Last edited by somataki; October 31st, 2007 at 01:29 AM.
somataki no está en línea   Reply With Quote
Old November 5th, 2007, 02:16 AM   #54
potiz81
Registered User
 
potiz81's Avatar
 
Join Date: Aug 2005
Location: Frankfurt
Posts: 1,309
Likes (Received): 776

The current metro entrance next to the museum wil be reconstructed from Bernard tschumi to the architecture style of the museum. Today its a simple marble entrance:


image hosted on flickr
potiz81 no está en línea   Reply With Quote
Old November 5th, 2007, 07:48 PM   #55
ELLIN
MOLON LAVE
 
ELLIN's Avatar
 
Join Date: Feb 2007
Location: Αthens
Posts: 869
Likes (Received): 46

This is the new official site of the New Acropolis Museum,it has many infos and descriptions of the whole structure.
http://www.newacropolismuseum.gr/
__________________
WW-II German Reparations
http://www.greece.org/blogs/wwii/?page_id=764
ELLIN no está en línea   Reply With Quote
Old December 4th, 2007, 12:50 AM   #56
ELLIN
MOLON LAVE
 
ELLIN's Avatar
 
Join Date: Feb 2007
Location: Αthens
Posts: 869
Likes (Received): 46

A new and really positive article from Guardian newspaper for the New Acropolis Museum

Acropolis now


It was the biggest prize in architecture - and its creator took on earthquakes, hostile locals and 104 court cases. Jonathan Glancey reports from Athens on a momentous achievement

Monday December 3, 2007
The Guardian


A geometrical marvel ... the New Acropolis Museum. Photograph: Christian Richters



It was a day unlike any other. Bernard Tschumi arrived at his office in New York's Chelsea Village to receive a phone call. This was the big one. The Swiss-American architect had won the greatest prize in architecture: the international competition to design the New Acropolis Museum in Athens. This was a job, surely, coveted by every A-list architect in the world.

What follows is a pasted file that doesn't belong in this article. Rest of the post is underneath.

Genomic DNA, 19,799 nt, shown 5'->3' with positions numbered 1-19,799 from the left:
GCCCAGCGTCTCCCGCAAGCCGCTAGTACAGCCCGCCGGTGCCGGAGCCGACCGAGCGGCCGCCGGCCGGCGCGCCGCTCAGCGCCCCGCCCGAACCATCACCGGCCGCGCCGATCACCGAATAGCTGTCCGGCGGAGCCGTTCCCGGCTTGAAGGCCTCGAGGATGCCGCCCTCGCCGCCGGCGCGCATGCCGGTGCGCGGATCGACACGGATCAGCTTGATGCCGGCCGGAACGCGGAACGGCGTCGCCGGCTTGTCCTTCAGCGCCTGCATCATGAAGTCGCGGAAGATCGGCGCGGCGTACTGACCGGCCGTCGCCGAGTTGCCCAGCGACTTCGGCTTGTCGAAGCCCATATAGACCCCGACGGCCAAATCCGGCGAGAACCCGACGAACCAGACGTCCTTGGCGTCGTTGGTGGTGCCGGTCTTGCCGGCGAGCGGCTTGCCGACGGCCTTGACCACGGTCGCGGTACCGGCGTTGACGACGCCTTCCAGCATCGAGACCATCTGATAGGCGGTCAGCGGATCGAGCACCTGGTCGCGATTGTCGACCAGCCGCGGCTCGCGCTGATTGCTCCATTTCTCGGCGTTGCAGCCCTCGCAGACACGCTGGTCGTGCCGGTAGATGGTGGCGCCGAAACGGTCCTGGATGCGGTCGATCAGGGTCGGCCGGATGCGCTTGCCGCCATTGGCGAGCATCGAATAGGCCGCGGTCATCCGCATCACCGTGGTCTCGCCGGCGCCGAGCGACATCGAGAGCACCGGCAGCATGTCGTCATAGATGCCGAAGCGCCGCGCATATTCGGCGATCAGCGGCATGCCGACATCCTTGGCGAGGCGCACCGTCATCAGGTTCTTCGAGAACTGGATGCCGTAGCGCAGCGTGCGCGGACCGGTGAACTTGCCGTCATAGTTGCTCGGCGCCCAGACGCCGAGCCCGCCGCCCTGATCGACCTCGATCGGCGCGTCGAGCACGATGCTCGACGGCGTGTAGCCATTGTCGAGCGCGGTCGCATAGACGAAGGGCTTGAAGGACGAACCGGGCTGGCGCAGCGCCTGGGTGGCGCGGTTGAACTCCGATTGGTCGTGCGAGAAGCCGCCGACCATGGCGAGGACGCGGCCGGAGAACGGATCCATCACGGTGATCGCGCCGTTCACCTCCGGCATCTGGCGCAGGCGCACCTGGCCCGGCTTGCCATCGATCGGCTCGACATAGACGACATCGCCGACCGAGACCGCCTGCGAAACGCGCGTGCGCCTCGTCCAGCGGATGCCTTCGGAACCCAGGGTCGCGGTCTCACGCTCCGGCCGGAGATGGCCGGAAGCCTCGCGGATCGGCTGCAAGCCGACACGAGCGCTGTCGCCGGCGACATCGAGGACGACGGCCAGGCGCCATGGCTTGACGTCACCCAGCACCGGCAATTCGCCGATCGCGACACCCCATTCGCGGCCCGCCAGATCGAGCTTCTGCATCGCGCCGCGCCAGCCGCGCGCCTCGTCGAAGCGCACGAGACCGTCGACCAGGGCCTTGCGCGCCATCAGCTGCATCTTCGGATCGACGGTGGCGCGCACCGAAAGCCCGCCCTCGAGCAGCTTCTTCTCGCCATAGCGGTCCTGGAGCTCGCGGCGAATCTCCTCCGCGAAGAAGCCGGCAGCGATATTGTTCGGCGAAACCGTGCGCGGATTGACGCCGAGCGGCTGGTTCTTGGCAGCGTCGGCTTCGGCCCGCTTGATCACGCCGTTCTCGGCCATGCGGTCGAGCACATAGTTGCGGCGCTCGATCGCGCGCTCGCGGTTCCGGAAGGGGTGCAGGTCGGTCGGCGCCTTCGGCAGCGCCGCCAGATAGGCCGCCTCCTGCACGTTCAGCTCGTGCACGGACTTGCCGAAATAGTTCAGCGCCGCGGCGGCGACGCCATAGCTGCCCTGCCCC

No sooner had Tschumi put down the phone than he was told that a plane had just crashed into the World Trade Centre. "We all watched from our roof as the second aircraft smashed into the other tower," he says. "No one felt like celebrating after that. It wasn't a particularly good start.

Tschumi's new museum - a geometrical marvel dedicated to the celebration of antiquity - was funded by Greece's ministry of culture and the EU. The building is complete, though its display of magnificent Athenian art, some 4,000 ancient artefacts in all, won't be finalised until next summer. But this is not just a splendid gallery. From the very beginning, the new building had to engage in an architectural dialogue with the nearby Parthenon, the 5th-century BC temple dedicated to the wise if warlike goddess Athena, the virgin (or "parthenos").
The Parthenon - centrepiece of the Acropolis, the "sacred rock" at the heart of Athens - was commissioned by Pericles, at the height of Greek power, from the architects Ictinus and Callicrates and the sculptor Phidias. The result was a meticulously self-contained and perfectly proportioned marble temple enclosed by 46 fluted Doric columns; it has no wings, no projections, nothing to take away from its perfect form. This creation has long been judged the single most important building in the canon of western civilisation, partly because of the classical values it so perfectly embodies, and partly because its beauty really is hard to match. Classicists have bowed before it, but so did Le Corbusier, the most iconoclastic of modern architects. How can any architect ever match its rhythm and harmony?